Specially adapted for Covid-19 circumstances
Are you interested in becoming an apprentice?
We have a range of apprenticeships to get you started in a variety of industries including:
- Early Years
What is an apprenticeship?
It's a real job, with hands-on experience, a salary and the chance to train while you work. You're treated like other employees, with a contract of employment and holiday leave.
When you're an apprentice:
- you get paid and train at the same time, with at least 20% of your time spent in off the job training at college
- you train to be fully competent in your chosen occupation
- you're on a career path - with lots of future potential
How do I become an apprentice?
First, you will need an employer. This might sound challenging at the best of times, but despite Coronavirus, there are still opportunities out there. As the economy starts to pick up more employers will need apprentices.
All of the employers we've spoken to, who were named on apprenticeship applications to the college said that they are still intending to take on an apprentice. So, we’re feeling positive and are here to explain the various ways you can still secure your apprenticeship.
1. How do I apply for an apprenticeship?
One way to find your ideal apprenticeship is by registering on the Find an Apprenticeship website and search for vacancies based on your location and how far you can travel to work.
You can apply online for vacancies and providing the College is the *nominated training provider, our team will receive your application and continue the process with you. We will do this in the following way:
(*scroll down to the bottom of the vacancy to check.)
If you contact us BEFORE submitting your application, we can check your written draft with you and suggest any possible improvements.
Note: Once you have submitted your application it cannot be amended.
2. Confirmation of your application
Once we receive your online application from the Apprenticeship Service, we will check that you have met the employer’s criteria and then contact you to discuss the vacancy in more detail.
If you have not met the criteria, we will still contact you to discuss other options.
This practice interview is an opportunity to ask us for any advice you may think you need before we put your application forward to the employer.
If your application is successful the employer will offer you an interview directly or ask us to arrange one with you. This will probably be through Skype or similar, so you will have had the chance with us first to be prepared.
5. You've got your apprenticeship!
If the interview is a success we'll be in touch to discuss your next steps.
If you weren't successful at the interview, we will ask the employer for feedback which will help with your next application.
Finding an employer
Here are our Top Tips to help you to improve your chances of finding an employer:
- Check for apprenticeship vacancies at large companies or public sector organisations, such as local councils and health authorities.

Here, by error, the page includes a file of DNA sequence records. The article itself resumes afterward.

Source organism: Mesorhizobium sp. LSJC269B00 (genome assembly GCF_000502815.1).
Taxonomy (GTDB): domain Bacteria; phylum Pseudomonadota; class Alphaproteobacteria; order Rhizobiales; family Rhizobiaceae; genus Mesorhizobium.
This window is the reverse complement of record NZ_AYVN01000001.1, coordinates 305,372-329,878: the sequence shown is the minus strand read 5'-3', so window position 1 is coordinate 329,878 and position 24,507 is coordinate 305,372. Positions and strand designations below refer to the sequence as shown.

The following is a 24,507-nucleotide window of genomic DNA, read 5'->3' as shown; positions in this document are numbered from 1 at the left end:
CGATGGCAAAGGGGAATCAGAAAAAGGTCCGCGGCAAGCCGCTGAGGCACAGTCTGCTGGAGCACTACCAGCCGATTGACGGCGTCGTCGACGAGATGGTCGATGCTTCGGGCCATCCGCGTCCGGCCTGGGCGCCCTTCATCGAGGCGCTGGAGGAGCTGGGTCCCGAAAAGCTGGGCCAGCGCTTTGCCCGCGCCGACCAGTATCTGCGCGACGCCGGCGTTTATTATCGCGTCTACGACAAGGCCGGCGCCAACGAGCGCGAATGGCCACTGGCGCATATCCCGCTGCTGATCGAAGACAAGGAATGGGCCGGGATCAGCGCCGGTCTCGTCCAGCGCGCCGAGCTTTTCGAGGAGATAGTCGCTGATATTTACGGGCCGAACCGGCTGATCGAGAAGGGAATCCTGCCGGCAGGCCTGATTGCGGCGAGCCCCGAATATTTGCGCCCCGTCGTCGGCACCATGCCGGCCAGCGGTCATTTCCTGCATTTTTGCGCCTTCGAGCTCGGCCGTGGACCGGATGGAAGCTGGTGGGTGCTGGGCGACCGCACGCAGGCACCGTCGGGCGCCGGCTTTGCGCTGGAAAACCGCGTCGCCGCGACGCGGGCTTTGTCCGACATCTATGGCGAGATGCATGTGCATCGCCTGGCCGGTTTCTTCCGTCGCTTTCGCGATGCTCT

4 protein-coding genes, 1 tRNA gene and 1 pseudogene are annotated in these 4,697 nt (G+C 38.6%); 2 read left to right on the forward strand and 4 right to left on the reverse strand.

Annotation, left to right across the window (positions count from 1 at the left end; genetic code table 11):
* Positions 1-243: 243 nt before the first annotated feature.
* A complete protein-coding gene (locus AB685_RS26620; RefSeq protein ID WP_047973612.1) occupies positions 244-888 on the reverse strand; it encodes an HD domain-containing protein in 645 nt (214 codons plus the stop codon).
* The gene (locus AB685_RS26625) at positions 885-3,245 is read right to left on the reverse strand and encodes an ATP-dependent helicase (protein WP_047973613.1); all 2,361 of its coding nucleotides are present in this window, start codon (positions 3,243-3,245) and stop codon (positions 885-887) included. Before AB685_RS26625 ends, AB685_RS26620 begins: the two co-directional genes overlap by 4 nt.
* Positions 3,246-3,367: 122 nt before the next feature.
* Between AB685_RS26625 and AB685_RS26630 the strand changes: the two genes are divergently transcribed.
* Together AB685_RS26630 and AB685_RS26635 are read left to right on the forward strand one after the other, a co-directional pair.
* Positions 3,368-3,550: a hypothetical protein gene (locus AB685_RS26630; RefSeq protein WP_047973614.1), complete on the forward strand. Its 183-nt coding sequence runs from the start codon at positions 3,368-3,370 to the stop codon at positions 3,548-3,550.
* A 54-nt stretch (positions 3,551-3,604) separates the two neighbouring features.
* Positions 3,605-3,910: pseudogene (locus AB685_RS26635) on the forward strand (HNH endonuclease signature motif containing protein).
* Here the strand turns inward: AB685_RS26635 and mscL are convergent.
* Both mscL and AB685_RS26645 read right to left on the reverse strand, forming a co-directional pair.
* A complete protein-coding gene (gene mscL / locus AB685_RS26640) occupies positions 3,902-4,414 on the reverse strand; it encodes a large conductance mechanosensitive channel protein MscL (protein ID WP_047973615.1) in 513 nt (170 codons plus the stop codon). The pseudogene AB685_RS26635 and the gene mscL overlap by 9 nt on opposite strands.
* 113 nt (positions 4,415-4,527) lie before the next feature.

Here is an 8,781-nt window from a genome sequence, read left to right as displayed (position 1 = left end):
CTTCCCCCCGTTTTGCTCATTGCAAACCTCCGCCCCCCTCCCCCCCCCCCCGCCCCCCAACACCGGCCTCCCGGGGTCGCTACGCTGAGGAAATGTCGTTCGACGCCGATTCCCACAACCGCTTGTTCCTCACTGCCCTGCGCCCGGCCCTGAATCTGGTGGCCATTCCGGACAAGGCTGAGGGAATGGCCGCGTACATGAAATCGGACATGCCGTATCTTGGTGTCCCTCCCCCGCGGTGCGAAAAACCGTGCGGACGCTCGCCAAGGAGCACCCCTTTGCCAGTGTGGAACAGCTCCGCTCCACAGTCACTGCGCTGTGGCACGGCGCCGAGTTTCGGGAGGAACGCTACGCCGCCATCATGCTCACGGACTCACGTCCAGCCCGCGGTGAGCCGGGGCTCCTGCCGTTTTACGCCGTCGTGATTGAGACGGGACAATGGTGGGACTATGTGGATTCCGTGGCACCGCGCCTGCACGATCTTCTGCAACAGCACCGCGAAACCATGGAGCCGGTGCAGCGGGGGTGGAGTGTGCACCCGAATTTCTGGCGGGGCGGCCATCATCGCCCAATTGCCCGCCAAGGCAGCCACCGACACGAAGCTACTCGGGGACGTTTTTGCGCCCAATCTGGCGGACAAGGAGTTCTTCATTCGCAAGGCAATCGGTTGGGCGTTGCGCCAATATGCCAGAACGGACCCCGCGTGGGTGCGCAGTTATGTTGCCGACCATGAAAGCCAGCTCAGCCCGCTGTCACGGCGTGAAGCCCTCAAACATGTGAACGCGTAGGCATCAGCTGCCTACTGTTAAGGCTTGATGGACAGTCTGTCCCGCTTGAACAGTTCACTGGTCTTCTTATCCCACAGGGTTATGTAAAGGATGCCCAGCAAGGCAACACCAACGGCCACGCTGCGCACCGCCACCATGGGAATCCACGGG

- Ask your family, friends or local firms who have job vacancies if they're willing to convert them into an Apprenticeship.
- Send speculative applications to any companies that you’d like to work for. Many companies will be closed and working from home, so emailing may be the best option in the first instance.
Get to know companies
- Check out company websites as everything that a company is proud to display will be on there. Their recruitment section may describe the type of people they’re looking for. Any social media they use will also give you an insight into a company.
- Keep an eye out for trade journals, business magazines and the business sections of local papers, as they will have articles about local companies.
- Remember what you have researched - this will sound impressive when you get to speak to someone at the company.
Try work experience (if this is feasible)
Ask an employer if you can do some work experience, once business returns to normal. This will give you the opportunity to get your foot in the door and show your work ethic and eagerness to learn. It will allow both you and the employer the opportunity to see whether you are the best fit for the organisation and ensure you like the job.
Demonstrate your personality and talents
- Write a CV showing what you can offer an employer, including things like being able to work as part of a team and being punctual and eager to learn. Voluntary work and part-time jobs should always be included as this is valuable from an employer’s point of view.
- Stand out from the crowd - in the right way! Whether you knock on doors, call people or write to them, make sure you look and sound smart.
- Show examples of things that you do in your spare time. If you are a practical person you can use photos to help people relate to you.
Make a good impression
- Ensure you check your spelling and grammar in any correspondence you send to an employer - first impressions count!
- Many employers will check your social media, so get rid of any embarrassing pictures.
- Looking smart goes a long way if you meet an employer in person. Dress a touch more formally than you would for your actual job when the time comes.
- Try and act confidently, smile and show interest in what you are being asked, even if an interview is conducted via phone or Skype.
- Prepare a mini script before you call anyone, to avoid getting tongue-tied.
- If you get an appointment to visit a company, find out who you’ll be meeting and search for them on LinkedIn – you’ll feel more confident if you’re chatting with someone that you know something about.